Iconic Modernist Building of Prague, Planned by Devetsil Members

Photographic Reproduction of Josef Havlicek and Karel Honzik’s Plan for the General Pension Institute Building in Prague.

Praha: Antonin Gubcevsky, Ca. 1930. Original, black and white photograph. 232 × 167 mm. With the stamps of the architects, and the photographer, Gubcevsky on the verso. In fine condition.

Czech avant-garde architects, Josef Havlicek and Karel Honzik’s visual for their iconic modernist work, the building of the General Pension Institute in Prague.

Josef Havlicek (1899–1961) and Karel Honzik (1900–1966) were representatives of functionalist and purist architecture and were both founding members of Devetsil, the association of the Czech avant-garde artists. They designed the building of the General Pension Institute, following Le Corbusier’s modernist architectural principles.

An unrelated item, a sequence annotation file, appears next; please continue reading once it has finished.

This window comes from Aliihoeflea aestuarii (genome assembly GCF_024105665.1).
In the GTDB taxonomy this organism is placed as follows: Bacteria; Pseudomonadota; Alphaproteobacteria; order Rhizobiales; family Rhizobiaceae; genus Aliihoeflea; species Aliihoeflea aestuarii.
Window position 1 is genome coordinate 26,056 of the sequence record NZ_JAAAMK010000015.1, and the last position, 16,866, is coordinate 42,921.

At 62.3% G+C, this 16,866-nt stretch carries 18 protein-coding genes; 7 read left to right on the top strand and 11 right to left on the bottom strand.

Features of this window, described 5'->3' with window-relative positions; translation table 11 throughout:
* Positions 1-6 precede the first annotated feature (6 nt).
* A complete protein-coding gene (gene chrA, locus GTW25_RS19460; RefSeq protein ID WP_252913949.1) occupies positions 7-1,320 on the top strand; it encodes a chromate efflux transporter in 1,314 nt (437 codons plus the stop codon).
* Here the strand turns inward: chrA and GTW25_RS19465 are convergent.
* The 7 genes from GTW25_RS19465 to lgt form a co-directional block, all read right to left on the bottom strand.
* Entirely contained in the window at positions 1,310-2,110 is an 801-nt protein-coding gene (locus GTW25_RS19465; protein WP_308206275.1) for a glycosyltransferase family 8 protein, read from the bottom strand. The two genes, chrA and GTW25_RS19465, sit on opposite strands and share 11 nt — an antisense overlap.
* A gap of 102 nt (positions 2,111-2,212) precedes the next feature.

The structure of the monumental, twelve storey building was made of reinforced concrete which allowed free design of the ground plan. It featured horizontal windows in the entire length of its facade, roof gardens, and was equipped with state-of-the-art technologies, including American air conditioning. Besides the workspaces, the complex also included meeting rooms, restaurants, cafes, shops and employees’ apartments. As it was the highest building in Prague at the time of its construction it was often referred to as the first skyscraper of the city.

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Price: €500.00